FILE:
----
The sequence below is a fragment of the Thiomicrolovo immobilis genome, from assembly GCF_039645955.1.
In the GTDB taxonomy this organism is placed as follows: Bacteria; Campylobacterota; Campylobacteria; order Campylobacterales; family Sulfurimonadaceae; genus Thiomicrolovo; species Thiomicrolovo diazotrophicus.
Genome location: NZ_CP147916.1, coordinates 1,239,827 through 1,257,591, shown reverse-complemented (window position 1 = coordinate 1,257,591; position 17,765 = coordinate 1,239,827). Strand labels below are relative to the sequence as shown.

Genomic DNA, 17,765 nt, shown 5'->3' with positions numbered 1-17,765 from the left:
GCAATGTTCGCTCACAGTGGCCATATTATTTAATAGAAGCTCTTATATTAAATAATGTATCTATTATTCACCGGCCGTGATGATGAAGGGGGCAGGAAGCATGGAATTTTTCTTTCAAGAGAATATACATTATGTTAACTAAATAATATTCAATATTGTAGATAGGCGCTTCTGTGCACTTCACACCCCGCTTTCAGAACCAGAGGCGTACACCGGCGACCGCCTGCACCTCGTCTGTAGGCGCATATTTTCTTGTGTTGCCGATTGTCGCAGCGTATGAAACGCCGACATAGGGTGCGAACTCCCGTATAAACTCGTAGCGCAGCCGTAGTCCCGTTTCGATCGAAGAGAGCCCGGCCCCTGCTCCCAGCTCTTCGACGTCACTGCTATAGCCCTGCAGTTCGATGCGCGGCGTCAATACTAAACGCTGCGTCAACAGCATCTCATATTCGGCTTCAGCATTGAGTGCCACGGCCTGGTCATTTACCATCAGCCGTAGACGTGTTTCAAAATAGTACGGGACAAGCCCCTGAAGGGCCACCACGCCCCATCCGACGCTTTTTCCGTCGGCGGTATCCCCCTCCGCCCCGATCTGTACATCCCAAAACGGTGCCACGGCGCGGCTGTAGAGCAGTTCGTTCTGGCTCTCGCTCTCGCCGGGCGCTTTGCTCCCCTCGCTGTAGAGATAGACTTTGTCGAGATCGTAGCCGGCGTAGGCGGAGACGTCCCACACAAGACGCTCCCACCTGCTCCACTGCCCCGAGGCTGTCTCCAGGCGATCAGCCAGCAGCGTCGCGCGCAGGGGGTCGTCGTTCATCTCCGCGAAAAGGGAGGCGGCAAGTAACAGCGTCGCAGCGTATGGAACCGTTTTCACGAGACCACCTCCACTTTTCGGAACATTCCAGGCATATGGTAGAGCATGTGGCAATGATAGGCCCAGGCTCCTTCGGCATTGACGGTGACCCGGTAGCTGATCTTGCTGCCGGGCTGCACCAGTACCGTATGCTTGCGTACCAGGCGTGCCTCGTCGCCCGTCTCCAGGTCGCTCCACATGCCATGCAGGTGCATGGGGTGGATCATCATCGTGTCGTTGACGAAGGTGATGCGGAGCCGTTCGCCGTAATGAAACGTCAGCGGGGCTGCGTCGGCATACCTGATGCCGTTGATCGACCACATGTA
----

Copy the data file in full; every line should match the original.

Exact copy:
The sequence below is a fragment of the Thiomicrolovo immobilis genome, from assembly GCF_039645955.1.
In the GTDB taxonomy this organism is placed as follows: Bacteria; Campylobacterota; Campylobacteria; order Campylobacterales; family Sulfurimonadaceae; genus Thiomicrolovo; species Thiomicrolovo diazotrophicus.
Genome location: NZ_CP147916.1, coordinates 1,239,827 through 1,257,591, shown reverse-complemented (window position 1 = coordinate 1,257,591; position 17,765 = coordinate 1,239,827). Strand labels below are relative to the sequence as shown.

Genomic DNA, 17,765 nt, shown 5'->3' with positions numbered 1-17,765 from the left:
GCAATGTTCGCTCACAGTGGCCATATTATTTAATAGAAGCTCTTATATTAAATAATGTATCTATTATTCACCGGCCGTGATGATGAAGGGGGCAGGAAGCATGGAATTTTTCTTTCAAGAGAATATACATTATGTTAACTAAATAATATTCAATATTGTAGATAGGCGCTTCTGTGCACTTCACACCCCGCTTTCAGAACCAGAGGCGTACACCGGCGACCGCCTGCACCTCGTCTGTAGGCGCATATTTTCTTGTGTTGCCGATTGTCGCAGCGTATGAAACGCCGACATAGGGTGCGAACTCCCGTATAAACTCGTAGCGCAGCCGTAGTCCCGTTTCGATCGAAGAGAGCCCGGCCCCTGCTCCCAGCTCTTCGACGTCACTGCTATAGCCCTGCAGTTCGATGCGCGGCGTCAATACTAAACGCTGCGTCAACAGCATCTCATATTCGGCTTCAGCATTGAGTGCCACGGCCTGGTCATTTACCATCAGCCGTAGACGTGTTTCAAAATAGTACGGGACAAGCCCCTGAAGGGCCACCACGCCCCATCCGACGCTTTTTCCGTCGGCGGTATCCCCCTCCGCCCCGATCTGTACATCCCAAAACGGTGCCACGGCGCGGCTGTAGAGCAGTTCGTTCTGGCTCTCGCTCTCGCCGGGCGCTTTGCTCCCCTCGCTGTAGAGATAGACTTTGTCGAGATCGTAGCCGGCGTAGGCGGAGACGTCCCACACAAGACGCTCCCACCTGCTCCACTGCCCCGAGGCTGTCTCCAGGCGATCAGCCAGCAGCGTCGCGCGCAGGGGGTCGTCGTTCATCTCCGCGAAAAGGGAGGCGGCAAGTAACAGCGTCGCAGCGTATGGAACCGTTTTCACGAGACCACCTCCACTTTTCGGAACATTCCAGGCATATGGTAGAGCATGTGGCAATGATAGGCCCAGGCTCCTTCGGCATTGACGGTGACCCGGTAGCTGATCTTGCTGCCGGGCTGCACCAGTACCGTATGCTTGCGTACCAGGCGTGCCTCGTCGCCCGTCTCCAGGTCGCTCCACATGCCATGCAGGTGCATGGGGTGGATCATCATCGTGTCGTTGACGAAGGTGATGCGGAGCCGTTCGCCGTAATGAAACGTCAGCGGGGCTGCGTCGGCATACCTGATGCCGTTGATCGACCACATGTA